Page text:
Behind the Numbers: The issues with binning, QoC, and scoring chances

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Every once-in-a-while I will rant on the concepts and ideas behind what numbers suggest in a series called Behind the Numbers, as a tip of the hat to the website that brought me into hockey analytics: Behind the Net.

Almost weekly, you will see a “quant” or “math” type complain about some of the binning going on (usually with Quality of Competition or scoring chances).

But the reason may not seem intuitive, so I’ll use scoring chances as an example and explain the issues with binning continuous data.

I will start off by saying that binning is not altogether bad, just inferior to actually modelling the continuous variable.

So, what is binning?

Binning is simply splitting some population data into groups by setting some semi-arbitrary lines. Scoring chances and non-scoring chances splits shots into two bins. We know that the average shot taken at the blue line is less likely to score than a shot 5 feet in front of the net, so we put them into two different buckets to distinguish them. But this bucketing gets harder and more arbitrary when you look at shots in the middle of two extremes.

If you were to ask 30 coaches the definition of a scoring chance, you will get 20 or more different answers. Commonly in the blogging community we see scoring chances classified as shots within the “home-plate” area like the above title image.

Unfortunately, individuals often make the wrong choice and toss out the less optimal area. Sure the average scoring chance matters more than the average non-scoring chance, but shots outside still have a significant impact on winning games.

Using Super Shot Search, we see that shots in the home-plate area score about 14 percent of the time and account for about 78 percent of the goals despite only accounting for about 46 percent of the shots. However, the missing around 22 percent of goals still matter. In addition, some scoring chances arise from rebounds or tips from non-scoring chance shots.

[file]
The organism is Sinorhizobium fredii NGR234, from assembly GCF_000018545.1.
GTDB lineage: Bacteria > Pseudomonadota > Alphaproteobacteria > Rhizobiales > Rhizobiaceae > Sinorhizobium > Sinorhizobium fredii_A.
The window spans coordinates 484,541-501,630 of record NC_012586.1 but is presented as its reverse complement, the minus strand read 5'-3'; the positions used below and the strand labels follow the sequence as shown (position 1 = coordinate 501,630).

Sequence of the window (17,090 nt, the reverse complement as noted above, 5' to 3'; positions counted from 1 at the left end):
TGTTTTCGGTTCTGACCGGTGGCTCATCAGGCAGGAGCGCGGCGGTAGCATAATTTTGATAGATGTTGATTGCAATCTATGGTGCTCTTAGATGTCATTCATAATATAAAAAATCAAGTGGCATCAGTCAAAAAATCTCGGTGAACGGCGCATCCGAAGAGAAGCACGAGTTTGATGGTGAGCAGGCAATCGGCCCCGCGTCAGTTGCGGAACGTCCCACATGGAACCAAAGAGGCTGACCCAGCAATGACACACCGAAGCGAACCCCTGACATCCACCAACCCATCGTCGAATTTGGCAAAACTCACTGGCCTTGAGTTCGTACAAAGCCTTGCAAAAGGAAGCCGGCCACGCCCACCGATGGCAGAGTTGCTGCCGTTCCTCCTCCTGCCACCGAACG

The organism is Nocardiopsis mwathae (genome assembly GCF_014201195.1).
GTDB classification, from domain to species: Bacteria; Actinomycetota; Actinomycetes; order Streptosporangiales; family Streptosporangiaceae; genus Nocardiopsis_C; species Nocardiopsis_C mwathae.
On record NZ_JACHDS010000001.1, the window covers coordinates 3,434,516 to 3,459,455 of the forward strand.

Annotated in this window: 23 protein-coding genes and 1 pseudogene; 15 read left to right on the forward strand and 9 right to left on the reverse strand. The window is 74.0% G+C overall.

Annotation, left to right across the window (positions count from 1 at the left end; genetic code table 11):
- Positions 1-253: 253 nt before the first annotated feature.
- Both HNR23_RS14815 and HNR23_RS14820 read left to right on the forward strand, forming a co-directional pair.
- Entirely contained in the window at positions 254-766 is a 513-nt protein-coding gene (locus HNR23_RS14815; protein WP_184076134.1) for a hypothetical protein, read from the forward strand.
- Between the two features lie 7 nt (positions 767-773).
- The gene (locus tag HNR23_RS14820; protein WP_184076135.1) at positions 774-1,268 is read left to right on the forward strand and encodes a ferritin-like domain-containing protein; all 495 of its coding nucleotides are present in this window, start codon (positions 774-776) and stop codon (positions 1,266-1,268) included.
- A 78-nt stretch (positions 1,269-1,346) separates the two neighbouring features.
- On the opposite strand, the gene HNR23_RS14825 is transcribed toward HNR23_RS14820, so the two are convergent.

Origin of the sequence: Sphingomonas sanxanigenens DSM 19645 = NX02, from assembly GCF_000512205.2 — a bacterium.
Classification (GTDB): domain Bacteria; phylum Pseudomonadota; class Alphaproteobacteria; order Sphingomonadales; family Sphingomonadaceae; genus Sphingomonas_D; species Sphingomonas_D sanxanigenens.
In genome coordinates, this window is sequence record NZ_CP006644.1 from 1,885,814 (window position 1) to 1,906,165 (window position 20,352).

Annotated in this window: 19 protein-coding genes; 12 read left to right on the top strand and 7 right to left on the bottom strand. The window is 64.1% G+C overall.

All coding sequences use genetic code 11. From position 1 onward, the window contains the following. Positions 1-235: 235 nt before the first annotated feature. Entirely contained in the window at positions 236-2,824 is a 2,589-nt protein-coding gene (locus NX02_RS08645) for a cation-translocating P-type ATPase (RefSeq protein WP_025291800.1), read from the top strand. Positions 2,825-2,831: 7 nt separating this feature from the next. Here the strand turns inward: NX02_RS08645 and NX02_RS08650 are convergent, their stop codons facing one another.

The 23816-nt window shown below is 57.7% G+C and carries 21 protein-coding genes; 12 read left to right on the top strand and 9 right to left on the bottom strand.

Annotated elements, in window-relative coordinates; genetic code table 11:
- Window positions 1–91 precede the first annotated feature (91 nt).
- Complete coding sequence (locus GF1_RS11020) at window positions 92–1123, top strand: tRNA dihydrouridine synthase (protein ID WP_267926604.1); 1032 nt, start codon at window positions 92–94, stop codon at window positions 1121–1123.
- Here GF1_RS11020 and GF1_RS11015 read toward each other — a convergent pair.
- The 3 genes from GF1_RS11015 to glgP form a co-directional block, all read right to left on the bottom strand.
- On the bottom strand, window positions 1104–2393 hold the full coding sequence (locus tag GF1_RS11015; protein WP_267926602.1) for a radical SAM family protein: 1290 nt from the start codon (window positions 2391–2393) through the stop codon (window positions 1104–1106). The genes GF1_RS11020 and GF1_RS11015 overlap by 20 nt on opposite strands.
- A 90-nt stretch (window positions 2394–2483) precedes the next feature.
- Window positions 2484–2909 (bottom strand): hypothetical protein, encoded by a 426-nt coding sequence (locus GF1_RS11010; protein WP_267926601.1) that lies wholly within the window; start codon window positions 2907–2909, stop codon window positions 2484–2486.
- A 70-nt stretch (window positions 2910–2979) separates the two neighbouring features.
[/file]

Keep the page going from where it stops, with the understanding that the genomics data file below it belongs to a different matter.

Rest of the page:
Ignoring some shots can give you an inaccurate picture of how a team is performing.

In the next image, I have provided an extreme example of how looking simply at scoring chances could potentially obscure what is truly going on with the distribution of five shots:

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Most observers would rather their team got the five shots on the right than the five on the left, given all other factors being equal. But if you look only at scoring chances, you’ll think the left team’s five scoring chances were better than the right team’s three. This is the danger with binning: it counts nearby shots on either side of the line as very different, and shots on opposite ends of the home plate area as exactly the same.

In the long run huge discrepancies likely wash out; however, the data will be non-optimal. Also, coaches and teams often enjoy scoring chance data over single games.